COVID-19 put a stop to many things, but for one Canberra local, it only paused his determination to complete one of the world’s toughest hikes in memory of his childhood mate, Jake Apps.
Montana O’Neill set out in January 2020 to complete New Zealand’s gruelling 3000km Te Araroa trail which snakes from the bottom of the South Island all the way to the top of the North Island.
However, his attempt was cut short due to pandemic-induced border closures.
So now with the announcement of the Trans-Tasman bubble, Montana is going back to finish what he started.
In memory of Jake, who suffered from cystic fibrosis, Montana has already raised more than $14,000 but hopes to hit the $25,000 mark – $1000 for every year of Jake’s life.
His fundraising page remains open.
Montana flies out of Australia on Tuesday, 20 April, and will land in Wellington, where he will then travel to the nearby town of Levin, where he was forced to quit his adventure last time.
The last hike took an interesting detour, involving him spending more than a month stuck in New Zealand working on a kiwifruit farm before undergoing mandatory hotel quarantine upon his return to Australia.
More than a year later, as he prepares to cross the Tasman once more, this time without any unpleasant quarantining, Montana says Jake would be incredibly proud of him.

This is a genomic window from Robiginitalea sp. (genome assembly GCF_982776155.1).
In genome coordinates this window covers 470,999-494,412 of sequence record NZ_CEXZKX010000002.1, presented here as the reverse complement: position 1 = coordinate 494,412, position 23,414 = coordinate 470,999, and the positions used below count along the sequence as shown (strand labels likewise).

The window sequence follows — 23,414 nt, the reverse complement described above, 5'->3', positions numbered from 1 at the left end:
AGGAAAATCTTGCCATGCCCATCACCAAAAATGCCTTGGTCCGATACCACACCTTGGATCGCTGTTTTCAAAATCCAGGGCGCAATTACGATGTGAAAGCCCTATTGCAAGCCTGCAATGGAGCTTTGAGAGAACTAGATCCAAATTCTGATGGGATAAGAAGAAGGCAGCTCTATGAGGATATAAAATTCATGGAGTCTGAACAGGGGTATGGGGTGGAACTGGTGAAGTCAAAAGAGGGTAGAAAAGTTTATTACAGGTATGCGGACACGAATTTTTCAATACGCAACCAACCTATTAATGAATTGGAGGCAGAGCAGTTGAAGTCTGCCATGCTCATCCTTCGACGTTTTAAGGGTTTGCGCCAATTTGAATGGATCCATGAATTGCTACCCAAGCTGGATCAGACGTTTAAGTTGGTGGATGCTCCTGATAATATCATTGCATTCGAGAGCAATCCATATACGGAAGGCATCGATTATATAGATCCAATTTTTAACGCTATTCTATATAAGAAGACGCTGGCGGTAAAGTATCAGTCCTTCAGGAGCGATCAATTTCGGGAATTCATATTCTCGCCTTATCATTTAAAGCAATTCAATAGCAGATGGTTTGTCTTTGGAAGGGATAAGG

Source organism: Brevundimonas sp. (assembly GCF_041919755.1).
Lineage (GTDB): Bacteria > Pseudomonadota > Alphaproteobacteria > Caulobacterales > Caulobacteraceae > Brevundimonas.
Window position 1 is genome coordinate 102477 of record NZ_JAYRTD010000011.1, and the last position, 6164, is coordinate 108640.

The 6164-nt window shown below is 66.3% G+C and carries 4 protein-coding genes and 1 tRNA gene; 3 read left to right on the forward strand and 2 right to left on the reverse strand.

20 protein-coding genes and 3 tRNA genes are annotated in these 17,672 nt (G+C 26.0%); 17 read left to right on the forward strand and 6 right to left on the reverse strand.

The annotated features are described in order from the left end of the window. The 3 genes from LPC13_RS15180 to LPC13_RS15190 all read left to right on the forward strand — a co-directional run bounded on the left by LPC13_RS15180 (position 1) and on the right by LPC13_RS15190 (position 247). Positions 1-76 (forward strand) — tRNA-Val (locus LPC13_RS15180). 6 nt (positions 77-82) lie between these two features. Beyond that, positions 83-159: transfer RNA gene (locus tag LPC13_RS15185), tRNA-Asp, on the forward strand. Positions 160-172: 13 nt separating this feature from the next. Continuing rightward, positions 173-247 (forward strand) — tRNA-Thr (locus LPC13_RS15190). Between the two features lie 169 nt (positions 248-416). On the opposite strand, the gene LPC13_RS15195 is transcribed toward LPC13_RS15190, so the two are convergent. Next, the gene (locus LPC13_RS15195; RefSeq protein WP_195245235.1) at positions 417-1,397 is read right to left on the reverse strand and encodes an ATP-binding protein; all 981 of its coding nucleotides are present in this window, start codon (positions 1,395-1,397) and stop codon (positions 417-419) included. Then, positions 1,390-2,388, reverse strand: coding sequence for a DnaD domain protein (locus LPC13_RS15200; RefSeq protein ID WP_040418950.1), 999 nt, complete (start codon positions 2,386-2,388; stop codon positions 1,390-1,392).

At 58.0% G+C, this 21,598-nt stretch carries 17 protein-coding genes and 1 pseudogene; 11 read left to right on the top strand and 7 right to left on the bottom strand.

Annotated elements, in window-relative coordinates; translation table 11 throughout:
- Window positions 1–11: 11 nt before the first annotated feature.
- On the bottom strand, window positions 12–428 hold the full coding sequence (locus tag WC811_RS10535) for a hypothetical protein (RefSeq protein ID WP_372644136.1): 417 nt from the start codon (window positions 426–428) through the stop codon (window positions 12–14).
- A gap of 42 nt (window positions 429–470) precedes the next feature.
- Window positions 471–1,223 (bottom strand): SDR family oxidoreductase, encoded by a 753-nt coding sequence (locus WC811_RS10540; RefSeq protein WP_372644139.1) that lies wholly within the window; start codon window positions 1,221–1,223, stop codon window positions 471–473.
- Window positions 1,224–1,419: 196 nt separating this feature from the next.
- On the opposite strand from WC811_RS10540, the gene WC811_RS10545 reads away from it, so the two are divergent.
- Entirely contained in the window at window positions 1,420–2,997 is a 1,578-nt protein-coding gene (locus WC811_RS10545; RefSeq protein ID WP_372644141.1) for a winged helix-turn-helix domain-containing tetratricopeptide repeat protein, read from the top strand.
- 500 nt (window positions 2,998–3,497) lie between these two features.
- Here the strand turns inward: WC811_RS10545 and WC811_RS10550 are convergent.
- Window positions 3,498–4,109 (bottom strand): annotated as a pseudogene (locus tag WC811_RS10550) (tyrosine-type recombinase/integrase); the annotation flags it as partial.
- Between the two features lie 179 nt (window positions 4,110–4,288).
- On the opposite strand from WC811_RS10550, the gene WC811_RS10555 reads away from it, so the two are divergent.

“I think if Jake had been alive to witness my efforts, he would have been pretty impressed to see me doing this to honour him,” he says.
The two friends had always planned to go hiking together, but unfortunately that never eventuated.
Montana says he is determined to hike the remaining half of the trail to finish his challenge. This time, he says, he will do his absolute best to stay in the country until it is finished.
If everything goes to plan, it should take him around two months to complete.
“Of course, I am nervous as the situation is changing rapidly – almost daily – but I am also excited to get back out there again,” says Montana.
He has family who live in New Zealand and he says he will stay with them if he is forced to remain over there for longer than expected. He is not keen to travel back and forth and risk potential periods of quarantine.
Montana is not totally unprepared either as he has been training in the Brindabellas and even managed to get down to Tasmania for a spot of hiking with his family just after Christmas.
However, he does say there is more to it than physical preparedness, with the long stretches alone on the trail taking their toll mentally.
“It will be difficult to go from home comforts and living in the city to getting back out there in the wilderness where I’ll be alone with nothing but my thoughts for hours, if not days, at a time,” says Montana.
Family and friends, sponsors Rubik3 and ETM Perspectives, as well as those who have come across Montana’s story online, are hoping this time there are no unforeseen diversions along the way.